Radical Theology and Faith vs Belief

In honor of Paul Tillich’s birthday (20 August) what follows combines Tillich’s helpful reminder of what faith is not with John Caputo’s musings on what faith in a radical theology (a la Derrida) might become.

Tillich3I happened to flip through Tillich’s Dynamics of Faith today and was struck by his insistence upon the difference between faith and belief. Well, that isn’t quite true. I had actually gone in search of this chapter on What Faith Is Not. I am frequently in search of one thing or another these days, and this time I actually found what I was searching for. What I am really in search of is a weak theology, a radical theology that takes my restless searching seriously. This theology must be one that does not offer cheap answers to difficult questions, or it could be one that doesn’t offer answers at all. I am less interested in answers and more interested in questions. My purusal of Dynamics of Faith today reminded me that Tillich also was less interested in certainty (belief) and more interested in the state of being ultimately concerned (faith), or in pursuing something, searching after something with one’s whole being. According to Tillich, “The most ordinary misconception of faith is to consider it an act of knowledge that has a low degree of evidence” (Dynamics of Faith, 36). Accepting theoretical knowledge as fact is a matter of belief, not faith. Faith, on the other hand, is unconcerned with fact and is something much more radical. Tillich understands faith as the state of being ultimately concerned. He makes very clear that one’s ultimate concern must be a concern for the ultimate, which sounds like circular reasoning but really means that one can’t be ultimately concerned about something mundane, ordinary, or non-ultimate. For him this ultimate would be something metaphysically distinct from our reality. While I don’t want to go in the metaphysical direction with Tillich just yet, I appreciate the radicality of his understanding of faith. The matter of ultimate concern reorients one’s life and actions toward that concern. This is not a simple affirmation of a set of beliefs or doctrines, but a call to a different way of operating in the world. Hence, while belief may seem cheap and easy as a matter of assent, faith requires responsibility.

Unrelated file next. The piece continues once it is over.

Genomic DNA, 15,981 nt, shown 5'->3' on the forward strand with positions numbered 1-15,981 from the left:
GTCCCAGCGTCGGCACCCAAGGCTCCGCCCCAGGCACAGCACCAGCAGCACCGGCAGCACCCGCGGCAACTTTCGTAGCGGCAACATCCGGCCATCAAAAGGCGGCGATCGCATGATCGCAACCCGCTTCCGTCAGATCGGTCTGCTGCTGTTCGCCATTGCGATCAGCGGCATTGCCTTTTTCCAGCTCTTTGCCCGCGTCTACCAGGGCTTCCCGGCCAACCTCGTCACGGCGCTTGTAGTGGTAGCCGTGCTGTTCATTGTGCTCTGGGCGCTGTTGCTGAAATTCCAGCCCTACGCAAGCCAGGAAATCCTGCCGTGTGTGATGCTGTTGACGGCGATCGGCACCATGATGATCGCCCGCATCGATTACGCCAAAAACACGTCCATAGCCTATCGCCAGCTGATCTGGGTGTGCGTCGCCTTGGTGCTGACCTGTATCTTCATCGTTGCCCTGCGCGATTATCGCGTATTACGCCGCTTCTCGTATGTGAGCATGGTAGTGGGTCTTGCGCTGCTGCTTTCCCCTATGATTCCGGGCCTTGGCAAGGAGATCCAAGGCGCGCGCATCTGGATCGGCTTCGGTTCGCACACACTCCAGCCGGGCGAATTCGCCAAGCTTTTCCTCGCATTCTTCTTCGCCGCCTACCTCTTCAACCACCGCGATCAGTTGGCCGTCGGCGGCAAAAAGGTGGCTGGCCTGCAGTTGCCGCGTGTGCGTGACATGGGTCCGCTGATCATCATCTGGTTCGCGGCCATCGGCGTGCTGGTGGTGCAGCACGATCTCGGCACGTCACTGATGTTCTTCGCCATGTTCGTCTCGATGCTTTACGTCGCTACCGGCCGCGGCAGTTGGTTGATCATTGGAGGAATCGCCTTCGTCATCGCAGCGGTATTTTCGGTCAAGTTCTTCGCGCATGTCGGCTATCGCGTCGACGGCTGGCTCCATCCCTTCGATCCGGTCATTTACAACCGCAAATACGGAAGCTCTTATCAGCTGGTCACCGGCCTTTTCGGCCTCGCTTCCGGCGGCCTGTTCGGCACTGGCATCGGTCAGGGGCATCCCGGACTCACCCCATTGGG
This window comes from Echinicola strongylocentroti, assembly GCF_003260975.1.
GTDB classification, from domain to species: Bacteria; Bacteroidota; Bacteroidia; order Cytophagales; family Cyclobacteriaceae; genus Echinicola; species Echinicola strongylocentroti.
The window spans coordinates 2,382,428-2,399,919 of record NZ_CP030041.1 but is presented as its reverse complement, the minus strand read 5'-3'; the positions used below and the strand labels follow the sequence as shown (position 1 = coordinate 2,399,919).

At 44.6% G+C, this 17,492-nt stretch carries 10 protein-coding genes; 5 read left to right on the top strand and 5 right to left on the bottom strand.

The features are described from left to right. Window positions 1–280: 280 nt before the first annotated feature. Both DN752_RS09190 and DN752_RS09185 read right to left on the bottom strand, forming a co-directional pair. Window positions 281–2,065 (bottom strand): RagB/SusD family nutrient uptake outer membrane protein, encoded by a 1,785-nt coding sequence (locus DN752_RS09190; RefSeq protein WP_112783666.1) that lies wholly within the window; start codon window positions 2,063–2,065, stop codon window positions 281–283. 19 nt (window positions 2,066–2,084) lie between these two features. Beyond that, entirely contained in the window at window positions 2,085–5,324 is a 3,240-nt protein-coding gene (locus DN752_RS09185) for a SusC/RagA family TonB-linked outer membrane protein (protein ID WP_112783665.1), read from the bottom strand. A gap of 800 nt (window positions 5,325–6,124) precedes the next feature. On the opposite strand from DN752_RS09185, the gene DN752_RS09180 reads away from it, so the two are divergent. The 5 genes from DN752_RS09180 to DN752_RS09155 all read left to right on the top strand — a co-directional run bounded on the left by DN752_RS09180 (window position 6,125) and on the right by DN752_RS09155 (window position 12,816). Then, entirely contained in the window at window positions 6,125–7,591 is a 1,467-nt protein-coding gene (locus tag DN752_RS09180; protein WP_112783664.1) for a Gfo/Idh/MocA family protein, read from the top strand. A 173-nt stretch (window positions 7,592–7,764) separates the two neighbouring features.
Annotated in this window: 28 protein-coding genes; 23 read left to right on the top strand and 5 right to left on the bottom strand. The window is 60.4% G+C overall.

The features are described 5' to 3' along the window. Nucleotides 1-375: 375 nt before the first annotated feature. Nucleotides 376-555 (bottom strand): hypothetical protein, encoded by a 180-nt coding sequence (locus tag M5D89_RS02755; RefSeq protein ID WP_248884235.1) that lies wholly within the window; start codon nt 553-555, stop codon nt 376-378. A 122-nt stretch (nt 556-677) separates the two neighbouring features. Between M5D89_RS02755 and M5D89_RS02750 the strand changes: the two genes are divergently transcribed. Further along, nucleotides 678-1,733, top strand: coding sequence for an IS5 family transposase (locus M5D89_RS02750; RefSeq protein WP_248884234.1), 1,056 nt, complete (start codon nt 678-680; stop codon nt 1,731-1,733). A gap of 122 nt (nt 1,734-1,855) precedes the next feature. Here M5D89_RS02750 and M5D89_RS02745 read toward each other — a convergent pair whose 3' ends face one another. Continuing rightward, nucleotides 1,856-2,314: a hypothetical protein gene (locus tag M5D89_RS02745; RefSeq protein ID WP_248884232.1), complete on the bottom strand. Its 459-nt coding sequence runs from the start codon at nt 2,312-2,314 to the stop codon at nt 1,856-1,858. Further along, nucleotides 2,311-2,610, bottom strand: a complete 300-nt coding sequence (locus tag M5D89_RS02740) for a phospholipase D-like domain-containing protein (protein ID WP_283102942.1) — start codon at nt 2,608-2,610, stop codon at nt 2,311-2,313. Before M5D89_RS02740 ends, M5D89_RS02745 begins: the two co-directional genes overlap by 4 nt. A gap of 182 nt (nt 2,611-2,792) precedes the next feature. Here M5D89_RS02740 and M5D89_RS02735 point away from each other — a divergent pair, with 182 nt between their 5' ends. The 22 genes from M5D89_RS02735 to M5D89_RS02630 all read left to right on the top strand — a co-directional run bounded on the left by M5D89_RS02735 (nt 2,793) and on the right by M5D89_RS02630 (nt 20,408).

This piece of responsibility and human action as a result of faith resonates with Caputo’s statements on faith in The Insistence of God. Unlike Tillich, Caputo is not interested in metaphysics or even in claiming God’s ultimacy. Yet he is interested in a radical understanding of faith that again reorients one’s entire self toward a different and risky way of life. “I measure theology by the extent to which it avoids the pitfalls of a too-comforting piety…” writes Caputo (Insistence, 24). While belief and approximations to fact or theoretical knowledge may provide some comfort, this is quite possibly entirely antithetical to the Christian message. Faith for Caputo is faith in the event, the means by which we are called upon in the name of God. (for more on the event and radical theology, see this post) The very nature of the structure of events is such that they surprise us and impinge upon us in unsuspected ways, meaning that the comforting piety of belief simply won’t do. “If the name of God is not causing us a great deal of difficulty, it is not God we are talking about” (Insistence, 28). What gets itself called in the name of God, what arrives via the event is, like Tillich’s state of being ultimately concerned, a bit risky and shaky. There is no guarantee that all will be well, at least not in any immediate sense, but nevertheless our responsibility lies in responding to the call, to the event.

Life is messy and raises messy questions; therefore, easy answers just don’t work. Moreover, easy living misses the point. “God’s problem is that God insists, is an insistent problem that won’t go away…” (Insistence, 29). Such insistence requires something of us. If God insists and we exist, then our existence becomes the means by which God acts in the world. This radical theology is not a sit on your laurels, cling to your favorite worship song sort of theology, but is one that calls us out. Thus faithfulness to the event or faith as the state of being ultimately concerned does not rest in easy answers; it finds no solace in piety and prostration, but calls us out of church buildings and into the fray to deal with the messines of the world.